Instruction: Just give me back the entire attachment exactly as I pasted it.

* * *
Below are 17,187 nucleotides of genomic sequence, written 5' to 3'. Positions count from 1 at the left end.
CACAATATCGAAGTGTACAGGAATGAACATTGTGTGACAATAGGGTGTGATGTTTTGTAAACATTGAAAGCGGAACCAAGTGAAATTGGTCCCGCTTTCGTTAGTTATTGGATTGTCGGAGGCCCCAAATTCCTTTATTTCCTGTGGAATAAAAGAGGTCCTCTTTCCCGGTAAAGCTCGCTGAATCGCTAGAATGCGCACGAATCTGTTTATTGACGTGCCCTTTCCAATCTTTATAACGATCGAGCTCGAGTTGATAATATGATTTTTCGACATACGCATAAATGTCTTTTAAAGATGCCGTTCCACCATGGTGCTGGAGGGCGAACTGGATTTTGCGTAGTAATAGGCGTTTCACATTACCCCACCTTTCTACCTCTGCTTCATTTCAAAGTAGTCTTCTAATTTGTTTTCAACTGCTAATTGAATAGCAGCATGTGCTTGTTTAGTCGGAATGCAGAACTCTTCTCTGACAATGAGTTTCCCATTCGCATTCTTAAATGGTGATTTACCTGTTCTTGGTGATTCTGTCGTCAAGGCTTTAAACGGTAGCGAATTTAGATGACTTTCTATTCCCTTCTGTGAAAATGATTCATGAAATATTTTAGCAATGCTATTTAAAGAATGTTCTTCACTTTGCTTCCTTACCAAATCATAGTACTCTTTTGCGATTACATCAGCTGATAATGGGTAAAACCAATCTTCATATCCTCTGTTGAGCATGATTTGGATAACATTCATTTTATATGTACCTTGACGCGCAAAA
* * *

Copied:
Below are 17,187 nucleotides of genomic sequence, written 5' to 3'. Positions count from 1 at the left end.
CACAATATCGAAGTGTACAGGAATGAACATTGTGTGACAATAGGGTGTGATGTTTTGTAAACATTGAAAGCGGAACCAAGTGAAATTGGTCCCGCTTTCGTTAGTTATTGGATTGTCGGAGGCCCCAAATTCCTTTATTTCCTGTGGAATAAAAGAGGTCCTCTTTCCCGGTAAAGCTCGCTGAATCGCTAGAATGCGCACGAATCTGTTTATTGACGTGCCCTTTCCAATCTTTATAACGATCGAGCTCGAGTTGATAATATGATTTTTCGACATACGCATAAATGTCTTTTAAAGATGCCGTTCCACCATGGTGCTGGAGGGCGAACTGGATTTTGCGTAGTAATAGGCGTTTCACATTACCCCACCTTTCTACCTCTGCTTCATTTCAAAGTAGTCTTCTAATTTGTTTTCAACTGCTAATTGAATAGCAGCATGTGCTTGTTTAGTCGGAATGCAGAACTCTTCTCTGACAATGAGTTTCCCATTCGCATTCTTAAATGGTGATTTACCTGTTCTTGGTGATTCTGTCGTCAAGGCTTTAAACGGTAGCGAATTTAGATGACTTTCTATTCCCTTCTGTGAAAATGATTCATGAAATATTTTAGCAATGCTATTTAAAGAATGTTCTTCACTTTGCTTCCTTACCAAATCATAGTACTCTTTTGCGATTACATCAGCTGATAATGGGTAAAACCAATCTTCATATCCTCTGTTGAGCATGATTTGGATAACATTCATTTTATATGTACCTTGACGCGCAAAA